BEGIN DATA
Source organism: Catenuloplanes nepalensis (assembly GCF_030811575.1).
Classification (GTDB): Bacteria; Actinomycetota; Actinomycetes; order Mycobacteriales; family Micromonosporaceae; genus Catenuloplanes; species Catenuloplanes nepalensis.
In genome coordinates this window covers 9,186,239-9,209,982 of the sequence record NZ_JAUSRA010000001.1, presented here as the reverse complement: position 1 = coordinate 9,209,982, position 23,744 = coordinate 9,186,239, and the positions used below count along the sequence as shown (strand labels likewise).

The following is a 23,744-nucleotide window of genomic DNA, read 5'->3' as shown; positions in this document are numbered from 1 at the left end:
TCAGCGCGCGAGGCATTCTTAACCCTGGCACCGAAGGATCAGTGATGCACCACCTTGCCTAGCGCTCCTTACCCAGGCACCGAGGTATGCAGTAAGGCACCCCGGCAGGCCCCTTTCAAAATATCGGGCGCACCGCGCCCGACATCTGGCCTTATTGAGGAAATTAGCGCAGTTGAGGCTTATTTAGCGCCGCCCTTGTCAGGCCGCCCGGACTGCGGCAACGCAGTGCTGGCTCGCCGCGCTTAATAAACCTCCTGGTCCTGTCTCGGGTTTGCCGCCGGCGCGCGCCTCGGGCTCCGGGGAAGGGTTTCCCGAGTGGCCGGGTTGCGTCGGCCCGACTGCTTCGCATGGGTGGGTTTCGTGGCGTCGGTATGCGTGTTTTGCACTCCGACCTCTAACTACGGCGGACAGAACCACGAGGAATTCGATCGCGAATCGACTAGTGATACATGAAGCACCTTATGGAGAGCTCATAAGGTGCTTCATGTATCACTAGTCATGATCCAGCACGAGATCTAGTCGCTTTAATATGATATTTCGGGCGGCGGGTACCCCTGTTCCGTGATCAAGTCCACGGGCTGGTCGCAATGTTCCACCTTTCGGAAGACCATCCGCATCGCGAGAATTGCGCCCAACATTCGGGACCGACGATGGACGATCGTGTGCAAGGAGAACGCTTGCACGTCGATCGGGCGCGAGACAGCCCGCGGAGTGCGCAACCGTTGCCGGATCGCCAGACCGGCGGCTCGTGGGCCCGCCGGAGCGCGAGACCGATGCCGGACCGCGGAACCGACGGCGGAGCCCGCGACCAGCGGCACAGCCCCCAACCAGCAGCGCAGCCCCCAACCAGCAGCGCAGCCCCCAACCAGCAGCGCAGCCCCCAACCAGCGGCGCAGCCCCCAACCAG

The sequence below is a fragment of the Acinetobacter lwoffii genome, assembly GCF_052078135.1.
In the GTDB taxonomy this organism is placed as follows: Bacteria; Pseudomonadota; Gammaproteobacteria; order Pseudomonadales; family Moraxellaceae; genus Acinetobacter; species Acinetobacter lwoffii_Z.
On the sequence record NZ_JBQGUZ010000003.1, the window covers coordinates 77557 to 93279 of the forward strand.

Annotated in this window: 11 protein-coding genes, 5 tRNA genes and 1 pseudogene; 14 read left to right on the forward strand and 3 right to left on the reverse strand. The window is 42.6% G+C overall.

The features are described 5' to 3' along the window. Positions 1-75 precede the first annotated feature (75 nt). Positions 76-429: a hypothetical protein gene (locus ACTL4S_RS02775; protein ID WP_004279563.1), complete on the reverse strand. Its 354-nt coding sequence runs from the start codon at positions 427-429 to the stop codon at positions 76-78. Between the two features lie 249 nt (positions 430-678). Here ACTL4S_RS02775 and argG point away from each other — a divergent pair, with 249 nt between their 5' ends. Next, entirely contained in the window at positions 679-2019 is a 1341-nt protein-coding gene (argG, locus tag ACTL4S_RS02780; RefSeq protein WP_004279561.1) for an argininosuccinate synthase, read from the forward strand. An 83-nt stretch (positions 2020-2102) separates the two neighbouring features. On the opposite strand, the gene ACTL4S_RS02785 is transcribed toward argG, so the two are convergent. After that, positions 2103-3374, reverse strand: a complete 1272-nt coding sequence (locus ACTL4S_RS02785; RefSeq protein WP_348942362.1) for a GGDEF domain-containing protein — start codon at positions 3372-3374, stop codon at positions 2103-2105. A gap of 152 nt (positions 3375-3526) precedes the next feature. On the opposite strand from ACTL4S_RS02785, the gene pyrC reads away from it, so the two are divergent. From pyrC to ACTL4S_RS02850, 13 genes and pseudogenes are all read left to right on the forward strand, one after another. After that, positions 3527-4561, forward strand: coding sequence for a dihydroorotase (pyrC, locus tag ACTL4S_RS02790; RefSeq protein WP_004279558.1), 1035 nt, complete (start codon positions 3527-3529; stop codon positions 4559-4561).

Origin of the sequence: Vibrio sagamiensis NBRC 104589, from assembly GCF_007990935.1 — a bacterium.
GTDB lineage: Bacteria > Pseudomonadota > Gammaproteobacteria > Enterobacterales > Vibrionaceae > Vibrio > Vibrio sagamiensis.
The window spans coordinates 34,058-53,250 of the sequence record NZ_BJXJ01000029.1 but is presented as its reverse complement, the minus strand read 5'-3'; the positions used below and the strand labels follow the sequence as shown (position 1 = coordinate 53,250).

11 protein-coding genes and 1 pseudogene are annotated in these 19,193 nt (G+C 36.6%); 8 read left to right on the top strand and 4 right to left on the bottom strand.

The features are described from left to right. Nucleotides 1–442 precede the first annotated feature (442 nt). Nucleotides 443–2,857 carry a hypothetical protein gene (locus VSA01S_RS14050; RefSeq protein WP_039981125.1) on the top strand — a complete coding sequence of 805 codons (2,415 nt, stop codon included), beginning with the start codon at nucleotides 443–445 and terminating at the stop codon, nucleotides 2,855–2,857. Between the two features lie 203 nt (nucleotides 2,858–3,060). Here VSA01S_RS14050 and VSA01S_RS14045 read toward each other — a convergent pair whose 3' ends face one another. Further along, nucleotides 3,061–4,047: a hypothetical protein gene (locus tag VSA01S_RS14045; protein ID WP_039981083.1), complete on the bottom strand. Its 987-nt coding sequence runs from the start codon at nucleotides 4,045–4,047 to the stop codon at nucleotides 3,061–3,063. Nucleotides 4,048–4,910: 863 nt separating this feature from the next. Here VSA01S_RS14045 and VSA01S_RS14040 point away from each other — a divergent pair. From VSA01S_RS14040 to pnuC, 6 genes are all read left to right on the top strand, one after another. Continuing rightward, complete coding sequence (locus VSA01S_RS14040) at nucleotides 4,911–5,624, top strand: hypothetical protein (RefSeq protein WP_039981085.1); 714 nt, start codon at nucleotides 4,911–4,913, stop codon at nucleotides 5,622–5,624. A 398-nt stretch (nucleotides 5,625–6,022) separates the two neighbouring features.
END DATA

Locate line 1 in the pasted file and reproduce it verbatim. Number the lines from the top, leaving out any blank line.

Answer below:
Source organism: Catenuloplanes nepalensis (assembly GCF_030811575.1).